This article was originally posted on Guns.com
A serial killer prowling the streets of Tampa’s Seminole Heights neighborhood claimed victim number four Tuesday.
Ronald Felton, 60, died just steps from the food bank where he volunteered twice a week. A witness described the person who shot and killed Felton as a thin, black male with a light complexion, approximately six feet tall, wearing all black and carrying a large black pistol. He attacked Felton as he crossed Nebraska Avenue toward New Season Apostolic Ministries around 4:50 a.m. Tuesday.
“This has got to stop,” Tampa Mayor Bob Buckhorn told reporters Tuesday. “We will hunt this person down until we find them.”
Investigators believe the suspect lives in the neighborhood. A reward for information in the case increased to $41,000, according to a report from the Tampa Bay Times.
Felton’s slaying breaks a month of relative calm in Seminole Heights as police continue piecing together evidence from the cases of the shooter’s three other victims: Benjamin Edward Mitchell, 22; Monica Caridad Hoffa, 32; and Anthony Naiboa, 20.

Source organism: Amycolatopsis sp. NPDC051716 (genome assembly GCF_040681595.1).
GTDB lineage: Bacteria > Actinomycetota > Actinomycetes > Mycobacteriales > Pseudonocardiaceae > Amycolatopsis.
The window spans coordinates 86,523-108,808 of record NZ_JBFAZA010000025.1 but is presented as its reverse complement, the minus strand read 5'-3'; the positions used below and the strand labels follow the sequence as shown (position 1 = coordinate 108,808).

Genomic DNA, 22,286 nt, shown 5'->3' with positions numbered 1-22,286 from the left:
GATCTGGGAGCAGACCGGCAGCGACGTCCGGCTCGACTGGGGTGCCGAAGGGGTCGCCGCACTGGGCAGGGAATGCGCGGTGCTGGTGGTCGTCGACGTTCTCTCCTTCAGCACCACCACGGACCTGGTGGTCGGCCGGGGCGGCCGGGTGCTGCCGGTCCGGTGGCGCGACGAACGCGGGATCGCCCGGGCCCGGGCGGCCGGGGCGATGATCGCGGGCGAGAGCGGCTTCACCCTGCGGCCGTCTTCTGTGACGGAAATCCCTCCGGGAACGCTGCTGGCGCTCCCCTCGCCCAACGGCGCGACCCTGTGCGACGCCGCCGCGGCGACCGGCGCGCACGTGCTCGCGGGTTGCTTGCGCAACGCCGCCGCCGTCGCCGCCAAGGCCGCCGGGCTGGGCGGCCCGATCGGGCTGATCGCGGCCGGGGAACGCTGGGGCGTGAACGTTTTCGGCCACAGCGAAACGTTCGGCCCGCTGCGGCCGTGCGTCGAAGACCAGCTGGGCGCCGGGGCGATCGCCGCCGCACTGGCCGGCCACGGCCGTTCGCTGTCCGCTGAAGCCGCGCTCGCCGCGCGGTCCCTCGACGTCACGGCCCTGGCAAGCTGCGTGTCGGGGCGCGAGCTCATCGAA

Naiboa was found Oct. 19 near 15th Street N. and E. Frierson Avenue, about 200 yards away from the Ellicott Street bus stop where Mitchell was shot Oct. 9. Residents discovered Hoffa’s body Oct. 13 in a vacant lot six blocks away. She was last seen walking through the neighborhood two days earlier. Felton’s murder falls within the same 1-mile radius, though investigators have yet to discuss what other evidence points to the cases being linked.
Tampa Police Chief Brian Dugan said during a press conference Oct. 26 the department secured video of a person of interest in the case. The footage, patched together images from multiple security cameras, includes a nearly 2-minute sequence of a person in a black hooded sweatshirt walking down the street toward the bus stop where Mitchell was shot and killed. He encouraged neighborhood residents to study the footage and come forward with any identifying information.
“We need everyone’s cooperation,” Dugan told reporters Tuesday. “We need everyone to pay attention to whats going on in their neighborhood … I can only imagine how they are on edge right now. We need to talk to everyone who heard anything about this time or who saw anything that may seem suspicious.”
Anonymous tips can be submitted online through Crime Stoppers of Tampa Bay or by calling 1-800-873-8477 (TIPS).